40. b4? (40 g4! SF) Qh6 41. Qe8 (41 Qd4 or Qb6) Qg7 42. Qd8 Qh6 43. Qe8 ½-½
The game can be found at ChessBomb: https://www.chessbomb.com/arena/2019-charlotte-summer-invitational-im/02-Francisco_Richard-Zapata_Alonso

Richard bested CM Abhimanyu Mishra with the black pieces in round 3 and FM Sahil Sinha with the white pieces in the fourth round before holding the draw with the black pieces against FM Seth Homa in the following round. He drew with the white pieces with the aforementioned Aponte in the first game played Saturday, June 8 before winning with black against FM Nikhil Kumar in the second Saturday game. This put Richard in the postition of needing to win both games the following day, Sunday.

Richard Francisco (USA) – Alex Kolay (USA)

Charlotte Summer Invitational IM 2019 round 08

1. e4 e6 2. d4 d5 3. e5 c5 4. c3 Nc6 5. Nf3 Bd7 6. a3 f6 7. Bd3 Qc7 8. O-O O-O-O 9. Re1 c4 10. Bc2 fxe5 11. dxe5 Bc5 12. Nbd2 Nge7 13. b4 cxb3 14. Nxb3 Bb6 15. a4 Na5 16. Nxa5 Bxa5 17. Ba3 Be8 18. Nd4 Qd7 19. Qf3 Bg6 20. Bxg6 hxg6 21. Rab1 Bb6 22. Bd6 Nc6 23. Qg4 Rde8 24. h3 g5 25. Qxg5 Bd8 26. Qe3 Na5 27. Rb5 b6 28. Reb1 Nb7 29. Ba3 Be7 30. Bxe7 Rxe7 31. a5 Nxa5 32. Rxa5 bxa5 33. Qd3 Kc7 34. Qa6 Qc8 35. Qd6# 1-0

Now it was time for the final round, a game Mr. Francisco needed to win to obtain an IM norm. His opponent was a Canadian NM, born in 1997, the lowest rated player in the event, who was having a very good tournament. Like Richard the Canuck also had 5 1/2 points and needed a win to garner the coveted IM norm.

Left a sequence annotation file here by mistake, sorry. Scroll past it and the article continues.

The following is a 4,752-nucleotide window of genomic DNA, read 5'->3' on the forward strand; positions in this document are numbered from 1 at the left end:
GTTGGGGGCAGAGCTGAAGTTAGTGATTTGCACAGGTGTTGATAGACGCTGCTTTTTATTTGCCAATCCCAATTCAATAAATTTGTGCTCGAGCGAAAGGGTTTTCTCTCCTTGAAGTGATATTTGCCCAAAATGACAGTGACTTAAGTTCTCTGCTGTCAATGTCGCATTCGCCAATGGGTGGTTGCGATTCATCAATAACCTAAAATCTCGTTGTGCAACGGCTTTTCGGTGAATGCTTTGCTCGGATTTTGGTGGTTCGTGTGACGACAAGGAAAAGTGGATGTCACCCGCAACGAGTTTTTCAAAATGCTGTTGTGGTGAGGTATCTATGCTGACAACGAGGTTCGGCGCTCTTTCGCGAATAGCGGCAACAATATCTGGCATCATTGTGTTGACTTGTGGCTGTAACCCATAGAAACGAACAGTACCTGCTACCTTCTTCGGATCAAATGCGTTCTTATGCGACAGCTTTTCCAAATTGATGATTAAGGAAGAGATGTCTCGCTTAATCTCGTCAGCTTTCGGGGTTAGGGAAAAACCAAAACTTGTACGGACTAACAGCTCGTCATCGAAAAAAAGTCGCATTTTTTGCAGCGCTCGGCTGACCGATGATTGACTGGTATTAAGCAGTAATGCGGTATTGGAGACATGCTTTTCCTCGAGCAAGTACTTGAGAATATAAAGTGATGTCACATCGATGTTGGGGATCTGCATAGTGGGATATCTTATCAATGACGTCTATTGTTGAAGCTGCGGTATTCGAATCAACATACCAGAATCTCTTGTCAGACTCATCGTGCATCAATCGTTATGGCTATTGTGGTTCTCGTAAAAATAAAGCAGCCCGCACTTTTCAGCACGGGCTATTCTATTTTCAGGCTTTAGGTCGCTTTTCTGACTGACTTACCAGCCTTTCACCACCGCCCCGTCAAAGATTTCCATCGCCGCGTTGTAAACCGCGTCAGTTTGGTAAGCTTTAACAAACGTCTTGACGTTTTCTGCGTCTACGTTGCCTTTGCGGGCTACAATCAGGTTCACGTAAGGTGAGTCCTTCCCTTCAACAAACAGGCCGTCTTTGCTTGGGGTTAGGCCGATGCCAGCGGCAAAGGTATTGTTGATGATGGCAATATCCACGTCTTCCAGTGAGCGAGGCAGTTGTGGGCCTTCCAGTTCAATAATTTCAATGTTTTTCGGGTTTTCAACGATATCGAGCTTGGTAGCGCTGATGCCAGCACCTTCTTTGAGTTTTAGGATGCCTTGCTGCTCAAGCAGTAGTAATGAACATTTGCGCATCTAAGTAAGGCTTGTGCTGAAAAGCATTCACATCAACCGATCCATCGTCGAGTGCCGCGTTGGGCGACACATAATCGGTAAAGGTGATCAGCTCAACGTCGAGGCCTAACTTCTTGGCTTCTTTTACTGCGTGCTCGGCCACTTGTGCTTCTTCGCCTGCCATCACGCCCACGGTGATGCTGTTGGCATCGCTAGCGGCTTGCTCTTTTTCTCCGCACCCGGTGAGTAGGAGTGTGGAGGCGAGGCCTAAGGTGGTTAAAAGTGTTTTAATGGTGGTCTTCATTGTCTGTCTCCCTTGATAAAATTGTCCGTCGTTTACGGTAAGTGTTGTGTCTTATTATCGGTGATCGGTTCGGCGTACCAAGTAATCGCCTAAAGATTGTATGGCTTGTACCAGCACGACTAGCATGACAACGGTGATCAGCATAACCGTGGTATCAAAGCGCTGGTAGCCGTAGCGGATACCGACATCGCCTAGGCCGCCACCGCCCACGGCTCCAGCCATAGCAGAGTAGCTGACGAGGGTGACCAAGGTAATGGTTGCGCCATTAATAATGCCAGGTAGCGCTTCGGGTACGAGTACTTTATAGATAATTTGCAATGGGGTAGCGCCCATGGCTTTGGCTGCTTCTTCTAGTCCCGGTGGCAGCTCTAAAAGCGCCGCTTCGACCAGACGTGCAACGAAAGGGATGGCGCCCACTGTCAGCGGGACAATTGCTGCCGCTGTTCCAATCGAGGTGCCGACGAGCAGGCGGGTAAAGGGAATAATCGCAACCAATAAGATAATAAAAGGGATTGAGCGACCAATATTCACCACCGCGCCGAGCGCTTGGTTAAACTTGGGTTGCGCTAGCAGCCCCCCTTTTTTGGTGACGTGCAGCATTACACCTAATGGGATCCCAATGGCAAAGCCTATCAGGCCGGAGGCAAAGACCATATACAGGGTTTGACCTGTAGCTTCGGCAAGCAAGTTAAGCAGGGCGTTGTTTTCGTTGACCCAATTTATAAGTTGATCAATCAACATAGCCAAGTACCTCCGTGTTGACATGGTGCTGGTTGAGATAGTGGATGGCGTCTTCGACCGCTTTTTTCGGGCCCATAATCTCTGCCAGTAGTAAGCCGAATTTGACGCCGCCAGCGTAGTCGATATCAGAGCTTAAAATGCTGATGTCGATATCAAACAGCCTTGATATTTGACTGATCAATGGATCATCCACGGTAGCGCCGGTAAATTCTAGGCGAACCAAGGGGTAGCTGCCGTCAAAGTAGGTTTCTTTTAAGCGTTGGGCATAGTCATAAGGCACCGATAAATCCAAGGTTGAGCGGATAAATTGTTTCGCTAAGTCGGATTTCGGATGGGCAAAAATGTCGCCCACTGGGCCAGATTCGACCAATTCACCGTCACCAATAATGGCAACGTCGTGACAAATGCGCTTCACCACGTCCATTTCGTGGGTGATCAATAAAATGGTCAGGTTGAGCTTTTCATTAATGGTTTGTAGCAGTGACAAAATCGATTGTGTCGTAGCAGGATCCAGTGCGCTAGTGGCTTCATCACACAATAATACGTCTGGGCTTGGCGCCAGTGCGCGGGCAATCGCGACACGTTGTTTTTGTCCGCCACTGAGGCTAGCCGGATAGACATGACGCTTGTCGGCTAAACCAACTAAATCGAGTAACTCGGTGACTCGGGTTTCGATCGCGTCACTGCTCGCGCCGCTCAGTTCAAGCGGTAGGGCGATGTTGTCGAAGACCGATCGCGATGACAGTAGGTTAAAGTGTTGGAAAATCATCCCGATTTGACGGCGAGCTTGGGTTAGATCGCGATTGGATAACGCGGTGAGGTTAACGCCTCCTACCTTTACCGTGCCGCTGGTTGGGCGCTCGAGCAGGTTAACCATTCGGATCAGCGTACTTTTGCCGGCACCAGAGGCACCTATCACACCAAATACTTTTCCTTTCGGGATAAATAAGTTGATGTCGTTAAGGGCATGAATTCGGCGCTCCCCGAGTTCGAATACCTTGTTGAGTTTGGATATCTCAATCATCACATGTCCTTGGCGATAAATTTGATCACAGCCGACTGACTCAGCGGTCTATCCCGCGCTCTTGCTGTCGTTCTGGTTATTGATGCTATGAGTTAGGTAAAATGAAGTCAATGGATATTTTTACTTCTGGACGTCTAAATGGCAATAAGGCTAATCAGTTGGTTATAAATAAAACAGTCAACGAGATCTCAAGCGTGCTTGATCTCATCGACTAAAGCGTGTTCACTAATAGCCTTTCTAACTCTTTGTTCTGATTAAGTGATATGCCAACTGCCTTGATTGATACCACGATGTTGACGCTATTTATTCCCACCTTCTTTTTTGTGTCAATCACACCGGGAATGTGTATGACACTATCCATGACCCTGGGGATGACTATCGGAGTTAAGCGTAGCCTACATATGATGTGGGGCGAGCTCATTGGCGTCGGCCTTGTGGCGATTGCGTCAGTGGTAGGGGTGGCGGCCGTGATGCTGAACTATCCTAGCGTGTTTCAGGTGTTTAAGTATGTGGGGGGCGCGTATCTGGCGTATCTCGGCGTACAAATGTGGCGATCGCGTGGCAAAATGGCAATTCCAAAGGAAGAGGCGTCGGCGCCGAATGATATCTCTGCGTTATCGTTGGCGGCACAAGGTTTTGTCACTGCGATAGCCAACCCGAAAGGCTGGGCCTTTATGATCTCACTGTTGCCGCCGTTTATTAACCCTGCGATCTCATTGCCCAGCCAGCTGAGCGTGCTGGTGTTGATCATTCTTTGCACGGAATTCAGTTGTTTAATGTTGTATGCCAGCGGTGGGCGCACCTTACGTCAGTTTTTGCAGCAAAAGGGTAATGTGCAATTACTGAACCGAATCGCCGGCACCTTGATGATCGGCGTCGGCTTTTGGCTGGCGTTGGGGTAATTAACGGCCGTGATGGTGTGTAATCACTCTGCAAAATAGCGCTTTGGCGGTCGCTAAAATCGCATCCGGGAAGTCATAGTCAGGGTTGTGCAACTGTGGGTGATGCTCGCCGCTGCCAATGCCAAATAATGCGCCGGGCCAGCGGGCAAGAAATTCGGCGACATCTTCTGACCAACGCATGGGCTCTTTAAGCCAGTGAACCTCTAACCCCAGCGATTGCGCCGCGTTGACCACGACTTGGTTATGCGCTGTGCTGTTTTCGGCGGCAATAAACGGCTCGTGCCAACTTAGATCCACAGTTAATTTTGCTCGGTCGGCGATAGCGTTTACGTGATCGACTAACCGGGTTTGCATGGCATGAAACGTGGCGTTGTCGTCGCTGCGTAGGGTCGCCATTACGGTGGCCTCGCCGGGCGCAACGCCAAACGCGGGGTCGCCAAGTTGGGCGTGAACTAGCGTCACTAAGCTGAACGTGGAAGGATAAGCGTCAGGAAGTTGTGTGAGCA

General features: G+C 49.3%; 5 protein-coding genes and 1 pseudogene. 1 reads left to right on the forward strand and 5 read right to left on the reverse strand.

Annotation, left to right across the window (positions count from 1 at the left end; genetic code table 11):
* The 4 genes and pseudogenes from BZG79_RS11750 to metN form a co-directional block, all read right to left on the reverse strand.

Zachary Dukic (CAN) – Richard Francisco (USA)

Charlotte Summer Invitational IM 2019 round 09

1. e4 c5 2. Nf3 Nc6 3. d4 cxd4 4. Nxd4 g6 5. Nc3 Bg7 6. Be3 Nf6 7. Bc4 O-O 8. Bb3 Re8 (SF 8…d6) 9. Nxc6 (9 f3 SF) dxc6 10. Qxd8 Rxd8 11. a4 Ng4 12. Bg5 h6 13. Bxe7 Re8 (13…Bxc3+ was played in Simacek v Zwardon below) 14. Ba3 Bxc3+ 15. bxc3 Rxe4+ 16. Kf1 Bf5 17. h3 Nf6 18. f3 Ree8 19. Kf2 Nd5 20. g4 Be6 21. c4 Nb6 22. Rhe1 a5 23. Bc5 Nd7 24. Be3 Kh7 25. c5 Bxb3 26. cxb3 Nf6 27. Bd2 Rxe1 28. Rxe1 Nd5 29. h4 Kg7 30. f4 f5 31. gxf5 gxf5 32. Re6 Kf7 33. Rd6 Nf6 34. Ke3 Re8+ 35. Kd3 Ne4 36. Rd4 Nxc5+ 37. Kc4 b6 38. Bxa5 Nxb3 39. Kxb3 bxa5

40. Kc4? (This move gave Richard the opportunity for which he was hoping. 40. h5 and it’s about an even game)

40…Re4? (SF at the Bomb has 40…Kg6 best and gives the following variation to prove it: (40… Kg6 41. Rd6+ Kh5 42. Rxc6 Re4+ 43. Kb5 Rxf4 44. Rf6 Rf1 45. Kxa5 f4 46. Kb5 f3 47. Kc4 Kxh4 48. Rxh6+ Kg5 49. Rh8 Ra1 50. Kb5 Rb1+ 51. Kc5 f2 52. Rf8 f1=Q 53. Rxf1 Rxf1 54. a5 Kf6 55. a6) 41. Rxe4 fxe4 42. Kd4 Kf6 43. Kxe4 h5 44. Kd4 Kf5 45. Kc5 Kg4 46. f5 Kxf5 47. Kb6 Kg4 48. Kxa5 Kxh4 49. Kb6 ½-½

During research for this post the following comment by Mr. Dukic was found:

“Well guys I almost got the norm. I needed a 2450 performance but since I drew my last game I only managed 2437.